Xenoglossy, The ability to speak in an unknown and unlearned foreign language. The phenomenon is frequently present in incidents of past-life-recall, and states of altered consciousness such as trance, delirium, and mediumship.
The French physiologist Charles Richet coined the term xenoglossy around the turn of the 20th century. It is composed of the New Latin Tern xeno (“strange, foreign”) and the Greek term glossa (“tongue”).
Many findings of xenoglossy are still suspect since most documented incidents have proven to be false. The “unknown learned foreign” language proved to be nothing more than forgotten phrases discovered in the subconscious, or pseudo- languages which were pure gibberish. In fewer cases the phenomenon appeared to be telepathy results between two people such as a hypnotist and a subject.
There is considered to be two types of xenoglossy: recitative and responsive. The former is more common. In this type the persons recite words or phrases of a foreign language without understanding them. As previously mentioned earlier such words and phrased have been learned in the past but forgotten. In responsive xenoglossy the persons are able to converse in the unlearned language.
A famous case of recitative xenoglossy in past-life recall is that of a Hindu girl, Swarnlata Mishra, born in 1948. The case was researched in 1961 by Ian Stevenson. The girl sang Bengali songs and performed Bengali dances without ever having been exposed to Bengali language or culture. Swarnlata explained she was a Bengali woman in a previous life and had been taught the songs and dances by a friend.
One of the earliest xenoglossy incidents was recorded in 1862 by Prince Galtizin, a mesmerist who magnetized an uneducated German woman who knew no French in her waking state. In the trance state she told of an 18th century French life while speaking fluent French.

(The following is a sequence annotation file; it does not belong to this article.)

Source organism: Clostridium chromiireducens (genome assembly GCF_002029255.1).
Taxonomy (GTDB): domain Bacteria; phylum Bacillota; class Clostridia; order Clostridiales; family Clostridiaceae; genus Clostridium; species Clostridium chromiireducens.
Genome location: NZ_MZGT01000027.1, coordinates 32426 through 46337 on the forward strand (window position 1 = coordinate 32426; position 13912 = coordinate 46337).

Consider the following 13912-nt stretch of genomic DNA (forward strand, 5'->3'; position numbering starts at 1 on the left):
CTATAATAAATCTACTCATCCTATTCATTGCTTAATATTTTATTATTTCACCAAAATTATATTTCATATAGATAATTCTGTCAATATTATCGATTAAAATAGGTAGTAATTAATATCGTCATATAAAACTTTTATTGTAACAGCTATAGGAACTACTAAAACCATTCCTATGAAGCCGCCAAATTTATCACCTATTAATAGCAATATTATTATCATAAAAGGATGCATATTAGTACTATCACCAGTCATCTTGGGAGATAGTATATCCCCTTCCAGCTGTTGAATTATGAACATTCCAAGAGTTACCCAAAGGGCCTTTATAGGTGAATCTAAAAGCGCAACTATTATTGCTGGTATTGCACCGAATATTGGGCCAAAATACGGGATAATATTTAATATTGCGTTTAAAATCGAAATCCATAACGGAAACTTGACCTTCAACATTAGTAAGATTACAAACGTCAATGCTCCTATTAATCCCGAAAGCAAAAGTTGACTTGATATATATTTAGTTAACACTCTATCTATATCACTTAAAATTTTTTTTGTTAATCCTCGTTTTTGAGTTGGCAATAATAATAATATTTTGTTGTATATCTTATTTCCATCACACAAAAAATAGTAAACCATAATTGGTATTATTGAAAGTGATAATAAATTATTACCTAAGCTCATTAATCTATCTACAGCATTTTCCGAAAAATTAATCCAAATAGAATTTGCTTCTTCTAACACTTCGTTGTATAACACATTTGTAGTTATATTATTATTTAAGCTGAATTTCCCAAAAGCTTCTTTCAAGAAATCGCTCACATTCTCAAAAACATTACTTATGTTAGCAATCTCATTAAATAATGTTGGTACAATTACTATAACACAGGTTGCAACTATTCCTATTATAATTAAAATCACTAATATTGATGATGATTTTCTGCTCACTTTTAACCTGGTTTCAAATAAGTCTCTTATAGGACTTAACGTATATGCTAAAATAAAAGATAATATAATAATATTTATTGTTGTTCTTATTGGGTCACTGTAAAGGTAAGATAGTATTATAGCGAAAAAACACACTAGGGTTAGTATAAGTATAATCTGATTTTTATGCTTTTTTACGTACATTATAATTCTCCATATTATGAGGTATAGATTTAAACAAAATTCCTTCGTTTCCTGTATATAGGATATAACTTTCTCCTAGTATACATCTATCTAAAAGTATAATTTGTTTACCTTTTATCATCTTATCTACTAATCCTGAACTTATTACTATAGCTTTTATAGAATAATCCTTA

Recorded is the Jensen case, a 33 year old Philadelphia housewife “T.E.” who underwent hypnotic regression performed by her physician husband. The sessions occurred between 1955 and 1956. A male personality emerged that was “Jensen.” He was a peasant farmer speaking in 17th century colloquial Swedish in a deep voice. His speech was detected as not being fluent as it was laborious and phrases were sometimes automatically repeated.
While in deep trance T.E. denied ever having studied any Scandinavian languages. There was no manifestation of subconscious knowledge of Swedish during hypnosis. T.E. was not in Jesnen’s personality. Ian Stevenson called her ability to speak Swedish paranormal.
Other responsive xenoglossy cases have been reported. Two authentic ones are those of Gretchen and Sharada. Gretchen emerged during hypnotic regression of Dolores Jay, in 1970, a wife of a Methodist minister in Elkton, Virginia. Gretchen, a German girl understood simple English and responded in imperfect German. She identified herself as Gretchen Gottlieb, daughter of the mayor of Eberswalde, Germany, and had apparently died around the age of sixteen. It was determined she lived during the late 19th century. Likewise, Dolores Jay had never studied German.
Sharada intruded the life of Uttara Huddar, a Marathi-speaking Indian woman. The intrusion occurred for at least eight years. Uttara was born in 1941 and was 33 when the personality take over was detected. When hospitalized in 1974 for a skin disease it was observed she experienced mood changes. During yogi instructions the Bengali-speaking personality of Sharada emerged.
Bengali was the only language which Sharada spoke. Bengali was unknown to either Uttara or her family. Sharada seemed to have lived in the first half of the 19th century having died at 23 but refused to believe herself dead. She periodically manifested herself and Uttara and her family had to get use to the visiting personality. (Also see Depossession)
Both Gretchen and Sharada wrote German and Bengali respectively which is considered the phenomenon of xenography. A.G.H.